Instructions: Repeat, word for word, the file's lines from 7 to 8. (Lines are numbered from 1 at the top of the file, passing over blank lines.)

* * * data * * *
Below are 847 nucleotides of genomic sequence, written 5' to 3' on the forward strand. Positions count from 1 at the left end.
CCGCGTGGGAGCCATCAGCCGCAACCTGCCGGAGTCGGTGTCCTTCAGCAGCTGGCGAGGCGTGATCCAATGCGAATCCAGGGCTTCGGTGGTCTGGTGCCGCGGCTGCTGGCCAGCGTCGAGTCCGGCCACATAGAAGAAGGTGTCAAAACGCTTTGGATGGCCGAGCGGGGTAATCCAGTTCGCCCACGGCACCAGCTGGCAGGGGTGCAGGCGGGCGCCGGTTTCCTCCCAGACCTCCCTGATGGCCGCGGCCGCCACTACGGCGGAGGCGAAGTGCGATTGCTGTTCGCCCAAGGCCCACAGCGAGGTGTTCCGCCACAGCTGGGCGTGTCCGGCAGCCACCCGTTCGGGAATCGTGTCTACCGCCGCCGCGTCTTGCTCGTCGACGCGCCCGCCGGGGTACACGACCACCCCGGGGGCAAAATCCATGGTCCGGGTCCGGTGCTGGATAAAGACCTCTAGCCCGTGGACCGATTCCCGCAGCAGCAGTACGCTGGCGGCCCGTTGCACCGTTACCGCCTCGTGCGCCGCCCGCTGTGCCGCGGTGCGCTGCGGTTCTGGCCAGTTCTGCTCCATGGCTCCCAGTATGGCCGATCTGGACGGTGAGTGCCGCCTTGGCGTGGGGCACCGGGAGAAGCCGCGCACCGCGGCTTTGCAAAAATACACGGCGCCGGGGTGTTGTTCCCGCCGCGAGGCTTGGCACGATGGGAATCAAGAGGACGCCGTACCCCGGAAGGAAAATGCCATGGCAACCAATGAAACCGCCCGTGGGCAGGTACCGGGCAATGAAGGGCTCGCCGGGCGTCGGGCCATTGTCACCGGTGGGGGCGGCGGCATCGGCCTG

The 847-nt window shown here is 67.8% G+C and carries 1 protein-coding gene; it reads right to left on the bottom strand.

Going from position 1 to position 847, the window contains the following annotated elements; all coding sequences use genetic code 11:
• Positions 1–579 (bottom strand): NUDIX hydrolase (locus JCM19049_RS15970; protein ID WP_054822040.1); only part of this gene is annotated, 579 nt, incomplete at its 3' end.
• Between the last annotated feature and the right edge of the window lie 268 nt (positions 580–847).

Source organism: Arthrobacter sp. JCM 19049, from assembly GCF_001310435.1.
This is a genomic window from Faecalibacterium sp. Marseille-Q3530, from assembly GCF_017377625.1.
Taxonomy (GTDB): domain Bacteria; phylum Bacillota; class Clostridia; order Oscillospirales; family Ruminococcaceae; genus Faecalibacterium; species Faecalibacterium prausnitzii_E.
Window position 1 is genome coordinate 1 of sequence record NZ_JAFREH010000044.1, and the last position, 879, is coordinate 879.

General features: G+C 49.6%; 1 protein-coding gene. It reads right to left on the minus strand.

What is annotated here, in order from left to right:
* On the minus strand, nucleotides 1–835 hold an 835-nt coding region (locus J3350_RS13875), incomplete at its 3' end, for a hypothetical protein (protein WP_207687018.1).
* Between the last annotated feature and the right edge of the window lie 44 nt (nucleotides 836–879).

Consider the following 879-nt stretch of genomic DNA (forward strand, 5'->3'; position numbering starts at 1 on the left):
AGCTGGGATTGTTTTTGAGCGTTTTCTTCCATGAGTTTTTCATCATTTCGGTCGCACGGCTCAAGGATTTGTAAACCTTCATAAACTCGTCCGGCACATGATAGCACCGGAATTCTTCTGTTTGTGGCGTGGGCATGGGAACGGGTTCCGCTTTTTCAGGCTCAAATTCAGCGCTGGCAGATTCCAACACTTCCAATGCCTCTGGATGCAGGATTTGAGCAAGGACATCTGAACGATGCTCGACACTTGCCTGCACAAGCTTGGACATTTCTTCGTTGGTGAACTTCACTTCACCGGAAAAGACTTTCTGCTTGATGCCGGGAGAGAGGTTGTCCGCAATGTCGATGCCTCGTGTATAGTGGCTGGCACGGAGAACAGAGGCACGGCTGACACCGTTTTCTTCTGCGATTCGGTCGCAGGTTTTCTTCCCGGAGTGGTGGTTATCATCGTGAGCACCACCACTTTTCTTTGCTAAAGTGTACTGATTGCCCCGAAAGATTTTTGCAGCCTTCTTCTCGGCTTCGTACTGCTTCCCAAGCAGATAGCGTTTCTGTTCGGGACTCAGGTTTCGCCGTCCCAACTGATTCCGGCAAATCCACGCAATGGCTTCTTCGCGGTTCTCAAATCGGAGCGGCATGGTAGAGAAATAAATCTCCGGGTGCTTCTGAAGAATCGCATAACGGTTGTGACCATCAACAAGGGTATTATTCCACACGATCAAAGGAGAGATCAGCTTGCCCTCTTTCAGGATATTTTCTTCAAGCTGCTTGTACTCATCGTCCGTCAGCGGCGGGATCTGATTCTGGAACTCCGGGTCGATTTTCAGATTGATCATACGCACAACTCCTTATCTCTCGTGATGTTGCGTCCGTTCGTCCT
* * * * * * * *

Source organism: Arthrobacter sp. JCM 19049, from assembly GCF_001310435.1.
This is a genomic window from Faecalibacterium sp. Marseille-Q3530, from assembly GCF_017377625.1.